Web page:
Matthew Grella keeps asking what-ifs.

The 27-year-old Saskatoon man was in Paris last week and, just four days ago, was out with friends at the same two restaurants attacked by shooters late Friday night in a series of coordinated terrorist attacks.

“What if it had happened earlier? What if I had stayed later?” he told CTV News.

Grella spent four months in Paris over the summer and recently returned for a one-week visit. He flew back to Saskatoon on Tuesday.

He spent all night Friday contacting friends in the French capital to make sure they were safe.

Everyone he knows is okay, but he’s still shaken up by the events and his thoughts are with all the victims.

“It’s almost surreal that I was in that exact same spot four days ago,” Grella said of the shootings at Le Carillon and Le Petit Cambodge restaurants. At least 11 people were killed there, according to police.

“It’s really unsettling to think this massive attack has happened in places I often frequent when I’m in Paris.”

The terror began around 9:45 p.m. Paris local time. Within minutes, there was a mass shooting outside the restaurants, explosions outside a soccer stadium where French President Francois Hollande was in attendance, and shootings and hostage-takings at Bataclan concert hall.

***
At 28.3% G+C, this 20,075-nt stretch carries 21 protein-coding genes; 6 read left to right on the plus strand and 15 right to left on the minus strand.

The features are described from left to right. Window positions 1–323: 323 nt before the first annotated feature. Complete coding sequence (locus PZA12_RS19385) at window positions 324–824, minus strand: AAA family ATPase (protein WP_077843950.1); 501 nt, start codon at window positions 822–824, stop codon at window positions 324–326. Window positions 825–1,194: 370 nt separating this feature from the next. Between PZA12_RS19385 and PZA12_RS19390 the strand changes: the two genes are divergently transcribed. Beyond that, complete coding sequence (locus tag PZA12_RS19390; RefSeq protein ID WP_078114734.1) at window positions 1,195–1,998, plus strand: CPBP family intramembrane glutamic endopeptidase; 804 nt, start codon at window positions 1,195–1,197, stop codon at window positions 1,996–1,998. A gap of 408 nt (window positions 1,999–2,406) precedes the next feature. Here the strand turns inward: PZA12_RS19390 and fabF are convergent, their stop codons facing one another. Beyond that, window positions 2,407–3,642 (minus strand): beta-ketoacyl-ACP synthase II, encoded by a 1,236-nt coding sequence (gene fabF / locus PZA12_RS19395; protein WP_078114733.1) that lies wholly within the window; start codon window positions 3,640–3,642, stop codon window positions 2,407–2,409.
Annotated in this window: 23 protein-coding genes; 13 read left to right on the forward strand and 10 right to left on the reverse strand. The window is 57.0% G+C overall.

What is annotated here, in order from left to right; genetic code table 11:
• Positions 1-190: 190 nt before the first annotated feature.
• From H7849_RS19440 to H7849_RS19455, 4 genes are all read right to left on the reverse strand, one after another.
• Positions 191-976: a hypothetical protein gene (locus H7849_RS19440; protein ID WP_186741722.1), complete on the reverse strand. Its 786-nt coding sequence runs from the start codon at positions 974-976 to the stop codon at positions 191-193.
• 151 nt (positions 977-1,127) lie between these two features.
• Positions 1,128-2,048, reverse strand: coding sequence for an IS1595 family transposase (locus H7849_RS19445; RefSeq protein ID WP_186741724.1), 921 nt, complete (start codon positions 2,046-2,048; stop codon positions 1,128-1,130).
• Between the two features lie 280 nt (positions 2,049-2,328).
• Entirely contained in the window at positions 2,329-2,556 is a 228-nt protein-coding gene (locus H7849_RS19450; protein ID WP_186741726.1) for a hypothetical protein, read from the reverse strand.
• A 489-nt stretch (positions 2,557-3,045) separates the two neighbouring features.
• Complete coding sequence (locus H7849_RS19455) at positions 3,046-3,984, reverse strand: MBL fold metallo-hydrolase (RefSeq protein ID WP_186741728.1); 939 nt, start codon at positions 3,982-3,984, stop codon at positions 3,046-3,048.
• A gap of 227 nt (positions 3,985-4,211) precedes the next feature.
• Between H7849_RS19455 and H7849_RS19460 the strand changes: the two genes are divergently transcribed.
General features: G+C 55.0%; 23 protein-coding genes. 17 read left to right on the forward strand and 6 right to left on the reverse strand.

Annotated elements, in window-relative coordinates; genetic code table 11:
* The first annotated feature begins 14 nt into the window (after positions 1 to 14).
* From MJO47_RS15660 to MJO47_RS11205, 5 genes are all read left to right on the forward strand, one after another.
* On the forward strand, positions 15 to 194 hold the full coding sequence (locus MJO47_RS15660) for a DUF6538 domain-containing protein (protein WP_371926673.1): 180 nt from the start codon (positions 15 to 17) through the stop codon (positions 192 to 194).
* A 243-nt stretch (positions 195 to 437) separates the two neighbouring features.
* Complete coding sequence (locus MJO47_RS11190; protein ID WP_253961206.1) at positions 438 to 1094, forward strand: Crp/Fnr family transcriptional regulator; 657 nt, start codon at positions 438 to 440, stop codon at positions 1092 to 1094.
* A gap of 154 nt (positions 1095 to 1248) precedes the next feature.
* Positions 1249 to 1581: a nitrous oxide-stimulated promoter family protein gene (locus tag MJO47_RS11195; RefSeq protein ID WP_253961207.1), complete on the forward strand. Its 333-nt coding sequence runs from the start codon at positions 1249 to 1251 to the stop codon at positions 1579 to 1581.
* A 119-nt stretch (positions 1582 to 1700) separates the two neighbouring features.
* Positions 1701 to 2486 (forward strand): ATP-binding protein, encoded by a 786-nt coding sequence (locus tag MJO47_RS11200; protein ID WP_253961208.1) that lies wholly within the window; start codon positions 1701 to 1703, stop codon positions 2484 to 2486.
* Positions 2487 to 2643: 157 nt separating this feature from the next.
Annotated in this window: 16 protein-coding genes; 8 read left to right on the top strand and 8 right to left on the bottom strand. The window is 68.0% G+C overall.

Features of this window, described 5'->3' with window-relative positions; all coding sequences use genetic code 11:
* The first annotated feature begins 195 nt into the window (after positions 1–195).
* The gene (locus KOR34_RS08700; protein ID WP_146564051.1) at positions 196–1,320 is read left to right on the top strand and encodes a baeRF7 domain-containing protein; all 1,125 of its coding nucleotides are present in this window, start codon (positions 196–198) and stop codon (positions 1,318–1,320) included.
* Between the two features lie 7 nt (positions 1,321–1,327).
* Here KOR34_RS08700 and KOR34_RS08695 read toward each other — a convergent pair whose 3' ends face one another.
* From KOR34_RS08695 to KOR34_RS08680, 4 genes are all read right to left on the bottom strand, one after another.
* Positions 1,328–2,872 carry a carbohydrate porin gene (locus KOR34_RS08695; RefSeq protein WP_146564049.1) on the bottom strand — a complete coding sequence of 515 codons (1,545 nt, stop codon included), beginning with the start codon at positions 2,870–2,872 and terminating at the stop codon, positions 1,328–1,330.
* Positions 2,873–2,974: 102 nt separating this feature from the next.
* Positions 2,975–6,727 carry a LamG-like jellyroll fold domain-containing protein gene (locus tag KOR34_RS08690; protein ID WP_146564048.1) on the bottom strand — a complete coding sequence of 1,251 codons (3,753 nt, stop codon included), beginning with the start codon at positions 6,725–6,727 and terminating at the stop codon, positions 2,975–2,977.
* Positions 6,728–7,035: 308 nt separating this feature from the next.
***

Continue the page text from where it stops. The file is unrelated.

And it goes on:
At least 120 people were killed in the attacks, and at least 100 were killed at the Bataclan concert venue alone, according to police.

All the attackers are believed to be dead.

Paris Prosecutor Francois Molins said the attacks involved six different sites across the city and that five attackers may have been killed in total.

Grella is having trouble watching the story update.

“It’s like I can’t watch the news anymore. It just keeps getting worse,” he said.

He was greatly shaken up when he first heard of the attacks.

“I was shocked. I was speechless. It was this nightmare, I guess, that was sort of playing through my mind. I didn’t even know what was happening. One of my friends in Paris messaged me and informed me about what was going on.”

He’s struggling to comprehend what happened.

“I feel really sick.”

--- with files from